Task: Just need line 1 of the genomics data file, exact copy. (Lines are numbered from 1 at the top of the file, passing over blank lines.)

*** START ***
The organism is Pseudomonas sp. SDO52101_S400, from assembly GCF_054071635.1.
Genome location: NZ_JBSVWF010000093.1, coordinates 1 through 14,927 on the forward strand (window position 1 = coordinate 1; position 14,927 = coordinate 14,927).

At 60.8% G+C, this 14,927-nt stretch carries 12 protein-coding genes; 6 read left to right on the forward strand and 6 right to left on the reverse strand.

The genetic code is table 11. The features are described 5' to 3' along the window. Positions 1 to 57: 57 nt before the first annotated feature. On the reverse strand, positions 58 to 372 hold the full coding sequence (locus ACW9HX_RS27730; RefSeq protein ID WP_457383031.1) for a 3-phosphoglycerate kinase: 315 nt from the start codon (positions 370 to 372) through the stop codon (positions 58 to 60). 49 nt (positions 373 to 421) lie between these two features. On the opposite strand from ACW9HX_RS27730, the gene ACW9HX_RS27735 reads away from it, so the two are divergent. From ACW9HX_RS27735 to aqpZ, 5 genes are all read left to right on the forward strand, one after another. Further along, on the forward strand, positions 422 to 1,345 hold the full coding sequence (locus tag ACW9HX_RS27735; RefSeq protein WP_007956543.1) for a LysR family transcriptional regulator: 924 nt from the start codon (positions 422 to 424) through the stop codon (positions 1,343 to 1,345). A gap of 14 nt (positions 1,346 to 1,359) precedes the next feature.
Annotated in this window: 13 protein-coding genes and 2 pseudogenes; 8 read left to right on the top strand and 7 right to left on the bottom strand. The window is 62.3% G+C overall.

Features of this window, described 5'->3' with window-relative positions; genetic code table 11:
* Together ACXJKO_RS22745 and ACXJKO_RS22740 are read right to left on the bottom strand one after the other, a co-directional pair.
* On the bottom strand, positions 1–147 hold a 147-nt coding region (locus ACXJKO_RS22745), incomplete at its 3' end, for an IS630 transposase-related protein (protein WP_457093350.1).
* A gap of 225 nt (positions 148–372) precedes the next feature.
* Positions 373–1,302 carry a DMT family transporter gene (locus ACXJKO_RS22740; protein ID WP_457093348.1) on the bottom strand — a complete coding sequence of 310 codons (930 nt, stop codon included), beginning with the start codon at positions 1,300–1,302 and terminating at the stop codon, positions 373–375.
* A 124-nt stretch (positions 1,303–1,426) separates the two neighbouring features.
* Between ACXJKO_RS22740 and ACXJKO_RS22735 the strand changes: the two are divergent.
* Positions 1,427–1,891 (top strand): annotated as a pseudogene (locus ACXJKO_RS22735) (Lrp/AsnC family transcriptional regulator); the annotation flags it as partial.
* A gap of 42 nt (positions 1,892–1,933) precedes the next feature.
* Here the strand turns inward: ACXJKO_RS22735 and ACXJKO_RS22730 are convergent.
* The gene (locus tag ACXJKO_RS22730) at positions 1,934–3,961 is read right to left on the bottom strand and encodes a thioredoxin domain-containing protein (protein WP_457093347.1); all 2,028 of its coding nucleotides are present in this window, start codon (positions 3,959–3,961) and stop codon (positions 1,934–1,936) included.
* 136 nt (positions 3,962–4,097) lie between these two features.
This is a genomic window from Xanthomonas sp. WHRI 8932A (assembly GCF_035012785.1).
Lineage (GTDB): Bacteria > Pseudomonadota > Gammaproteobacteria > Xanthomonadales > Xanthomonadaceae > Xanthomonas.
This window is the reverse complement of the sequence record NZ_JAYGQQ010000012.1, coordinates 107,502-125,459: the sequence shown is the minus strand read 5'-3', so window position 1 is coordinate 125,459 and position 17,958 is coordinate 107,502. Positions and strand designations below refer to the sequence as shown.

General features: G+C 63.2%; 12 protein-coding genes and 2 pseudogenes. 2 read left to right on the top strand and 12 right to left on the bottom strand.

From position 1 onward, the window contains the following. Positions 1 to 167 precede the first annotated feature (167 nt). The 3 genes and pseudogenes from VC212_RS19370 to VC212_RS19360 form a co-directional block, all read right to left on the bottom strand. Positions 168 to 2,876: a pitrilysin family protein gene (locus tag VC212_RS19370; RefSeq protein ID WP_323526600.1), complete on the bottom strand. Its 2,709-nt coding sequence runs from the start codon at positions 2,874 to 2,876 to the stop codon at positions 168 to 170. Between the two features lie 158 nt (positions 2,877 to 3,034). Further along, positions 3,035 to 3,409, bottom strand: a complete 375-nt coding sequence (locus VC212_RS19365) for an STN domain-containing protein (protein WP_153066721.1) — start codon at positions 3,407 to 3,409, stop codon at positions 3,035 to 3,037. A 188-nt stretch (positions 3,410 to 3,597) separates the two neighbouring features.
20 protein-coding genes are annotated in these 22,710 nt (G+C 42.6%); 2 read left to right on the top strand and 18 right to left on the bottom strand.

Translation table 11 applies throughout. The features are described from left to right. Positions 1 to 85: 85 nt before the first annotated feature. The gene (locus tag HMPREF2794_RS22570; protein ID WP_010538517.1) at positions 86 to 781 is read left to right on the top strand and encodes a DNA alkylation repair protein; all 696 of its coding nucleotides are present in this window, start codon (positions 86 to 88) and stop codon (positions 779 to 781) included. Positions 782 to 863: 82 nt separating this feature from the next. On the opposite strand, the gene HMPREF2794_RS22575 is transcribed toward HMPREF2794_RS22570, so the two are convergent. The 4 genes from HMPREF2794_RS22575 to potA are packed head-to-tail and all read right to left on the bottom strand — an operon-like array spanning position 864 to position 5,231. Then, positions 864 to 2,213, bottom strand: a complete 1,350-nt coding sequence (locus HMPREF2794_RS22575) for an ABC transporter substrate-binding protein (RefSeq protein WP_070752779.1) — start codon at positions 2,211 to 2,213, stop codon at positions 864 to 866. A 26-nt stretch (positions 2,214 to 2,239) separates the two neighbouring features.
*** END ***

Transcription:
The organism is Pseudomonas sp. SDO52101_S400, from assembly GCF_054071635.1.